Description from the back of the book
In a shadowy, crumbling Edinburgh housing development, a junkie lies dead of an overdose, his body surrounded by signs of Satanic worship. Inspector John Rebus could call it an accident―but won’t. Now he’s got to scour the city―from the tunnels of its dark underbelly to the private sanctum of the upper crust―to find the perfect hiding place for a killer.John Rebus is the first detective on the scene after the body of a young man is discovered. The case seems straightforward enough, but Rebus follows up by talking to the young woman who reported the death. She and the victim had been living in the boarded up house where he was found She tells him that the body was in a different location in the house when she found him; also she is worried that someone is trying to kill her. All of this enforces Rebus's feeling that something more is going on.
Rankin does not paint a pretty picture of the police force in Edinburgh. This is the dark and gritty side of Edinburgh. The plot deals with corruption in the police department and in city government. I always like a story about corruption and how people deal with it.
There are hints of personal issues in Rebus's life but they never come to the forefront in this book. Two continuing characters are introduced: Detective Sergeant Brian Holmes, who does footwork for Rebus, and his boss, Detective Superintendent Watson. I especially enjoyed the sections involving Holmes.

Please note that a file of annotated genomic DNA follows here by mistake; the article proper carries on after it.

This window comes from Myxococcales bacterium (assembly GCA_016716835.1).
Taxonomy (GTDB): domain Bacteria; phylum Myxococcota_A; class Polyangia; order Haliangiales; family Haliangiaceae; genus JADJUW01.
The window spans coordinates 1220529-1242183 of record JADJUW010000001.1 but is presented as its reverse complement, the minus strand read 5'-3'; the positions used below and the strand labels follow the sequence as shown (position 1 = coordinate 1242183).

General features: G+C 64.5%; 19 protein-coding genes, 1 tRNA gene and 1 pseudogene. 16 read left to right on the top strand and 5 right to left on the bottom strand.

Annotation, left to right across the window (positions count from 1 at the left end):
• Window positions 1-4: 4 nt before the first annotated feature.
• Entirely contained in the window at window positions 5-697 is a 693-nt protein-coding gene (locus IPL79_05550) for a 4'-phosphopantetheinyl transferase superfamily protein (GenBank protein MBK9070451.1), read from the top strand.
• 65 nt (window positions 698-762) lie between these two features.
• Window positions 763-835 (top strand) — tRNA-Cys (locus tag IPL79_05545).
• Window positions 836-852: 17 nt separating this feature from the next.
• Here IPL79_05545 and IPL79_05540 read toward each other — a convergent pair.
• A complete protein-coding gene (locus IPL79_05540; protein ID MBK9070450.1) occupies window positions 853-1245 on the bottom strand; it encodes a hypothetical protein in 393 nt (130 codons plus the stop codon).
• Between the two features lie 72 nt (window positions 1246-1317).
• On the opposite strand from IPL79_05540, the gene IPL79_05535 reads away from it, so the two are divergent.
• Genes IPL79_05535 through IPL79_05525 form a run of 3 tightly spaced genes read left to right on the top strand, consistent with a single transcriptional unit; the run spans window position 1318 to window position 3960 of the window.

This is our introduction to Rebus in this book:
John Rebus stared hard at the dish in front of him, oblivious to the conversation around the table, the background music, the flickering candles. He didn't really care about house prices in Barnton, or the latest delicatessen to be opened in the Grassmarket. He didn't much want to speak to the other guests—a female lecturer to his right, a male bookseller to his left—about… well, what ever they'd just been discussing. Yes, it was the perfect dinner party, the conversation as tangy as the starter course, and he was glad Rian had invited him. Of course he was. But the more he stared at the half lobster on his plate, the more an unfocussed despair grew within him. What had he in common with these people? Would they laugh if he told the story of the police alsatian and the severed head? No, they would not. They would smile politely, then bow their heads towards their plates, acknowledging that he was… well, different from them.This is not the best police procedural I have ever read, nor is it the worst. I found it believable, interesting, and it kept me turning the pages. I plan to continue reading the series, not the least because I have the next eight books in the series, plus a few more. And I have heard that the series gets better and better.
This is my first submission for the Read Scotland 2017 challenge hosted by Peggy. Peggy is now blogging at Peggy's Porch.
Publisher: St. Martins Paperbacks, 1997. Orig. pub. 1991.
Length: 210 pages
Series: John Rebus, #2
Setting: Edinburgh, Scotland
Genre: Police procedural
Source: I purchased my copy.